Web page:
David Miliband said his relations with No 10 remained positive as he praised the "major contribution" of prime minister Gordon Brown to his efforts in Georgia.
The foreign secretary was responsible for a wave of media speculation about a potential leadership challenge last month after a Guardian article appeared to challenge Mr Brown's direction.
He denied such claims but refused to back Mr Brown publicly. Since then Russia's actions in Georgia have prompted an international crisis to distract him from the domestic political scene.
"There are no frosty relations at all within the government," the BBC quoted him as saying at a joint press conference with Georgian president Mikhail Sakkashvili in Tbilisi last night.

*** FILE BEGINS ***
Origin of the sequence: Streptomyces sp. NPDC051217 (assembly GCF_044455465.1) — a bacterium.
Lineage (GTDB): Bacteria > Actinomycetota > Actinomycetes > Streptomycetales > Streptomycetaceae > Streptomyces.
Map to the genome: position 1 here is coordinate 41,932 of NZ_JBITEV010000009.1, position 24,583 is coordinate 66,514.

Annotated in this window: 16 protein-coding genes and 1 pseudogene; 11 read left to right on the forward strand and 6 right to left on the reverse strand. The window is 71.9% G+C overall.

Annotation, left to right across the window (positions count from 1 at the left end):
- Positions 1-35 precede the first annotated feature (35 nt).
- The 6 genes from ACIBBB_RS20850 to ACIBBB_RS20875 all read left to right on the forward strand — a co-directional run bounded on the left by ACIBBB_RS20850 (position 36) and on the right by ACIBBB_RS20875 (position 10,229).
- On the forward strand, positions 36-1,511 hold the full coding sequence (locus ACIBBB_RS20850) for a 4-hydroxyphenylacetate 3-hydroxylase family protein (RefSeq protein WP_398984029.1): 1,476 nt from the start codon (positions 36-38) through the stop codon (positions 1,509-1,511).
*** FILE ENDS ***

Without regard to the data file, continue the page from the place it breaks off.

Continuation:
"I'm working closely with the prime minister on this issue. Just yesterday we were talking about the next steps - he's been making a major contribution at head of government level."
Mr Brown, who has been on holiday for the last three weeks but returns to work this week, issued a statement following the ceasefire announcement on August 12th calling for humanitarian aid.
Mr Miliband's comments came in response to a question about whether a cold war existed within the Labour party.
He added: "This is clearly an international crisis, which the whole of the important work of the Foreign Office is now focussed on, obviously, and the prime minister and I are working closely together on the issue."